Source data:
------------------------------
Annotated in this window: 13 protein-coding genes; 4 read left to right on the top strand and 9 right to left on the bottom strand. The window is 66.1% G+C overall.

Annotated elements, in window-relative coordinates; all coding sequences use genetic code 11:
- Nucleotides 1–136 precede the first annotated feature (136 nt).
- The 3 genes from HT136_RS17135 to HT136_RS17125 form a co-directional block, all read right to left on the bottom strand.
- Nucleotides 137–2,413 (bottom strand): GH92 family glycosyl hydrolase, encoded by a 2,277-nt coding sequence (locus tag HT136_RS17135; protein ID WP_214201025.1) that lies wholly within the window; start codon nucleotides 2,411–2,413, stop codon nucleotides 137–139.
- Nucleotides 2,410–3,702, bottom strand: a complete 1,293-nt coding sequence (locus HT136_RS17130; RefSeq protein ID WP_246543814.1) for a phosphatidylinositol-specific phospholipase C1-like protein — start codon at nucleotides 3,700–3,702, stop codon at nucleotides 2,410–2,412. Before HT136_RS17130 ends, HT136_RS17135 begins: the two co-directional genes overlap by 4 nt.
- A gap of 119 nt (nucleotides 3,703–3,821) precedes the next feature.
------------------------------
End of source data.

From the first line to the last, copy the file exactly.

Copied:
Annotated in this window: 13 protein-coding genes; 4 read left to right on the top strand and 9 right to left on the bottom strand. The window is 66.1% G+C overall.

Annotated elements, in window-relative coordinates; all coding sequences use genetic code 11:
- Nucleotides 1–136 precede the first annotated feature (136 nt).
- The 3 genes from HT136_RS17135 to HT136_RS17125 form a co-directional block, all read right to left on the bottom strand.
- Nucleotides 137–2,413 (bottom strand): GH92 family glycosyl hydrolase, encoded by a 2,277-nt coding sequence (locus tag HT136_RS17135; protein ID WP_214201025.1) that lies wholly within the window; start codon nucleotides 2,411–2,413, stop codon nucleotides 137–139.
- Nucleotides 2,410–3,702, bottom strand: a complete 1,293-nt coding sequence (locus HT136_RS17130; RefSeq protein ID WP_246543814.1) for a phosphatidylinositol-specific phospholipase C1-like protein — start codon at nucleotides 3,700–3,702, stop codon at nucleotides 2,410–2,412. Before HT136_RS17130 ends, HT136_RS17135 begins: the two co-directional genes overlap by 4 nt.
- A gap of 119 nt (nucleotides 3,703–3,821) precedes the next feature.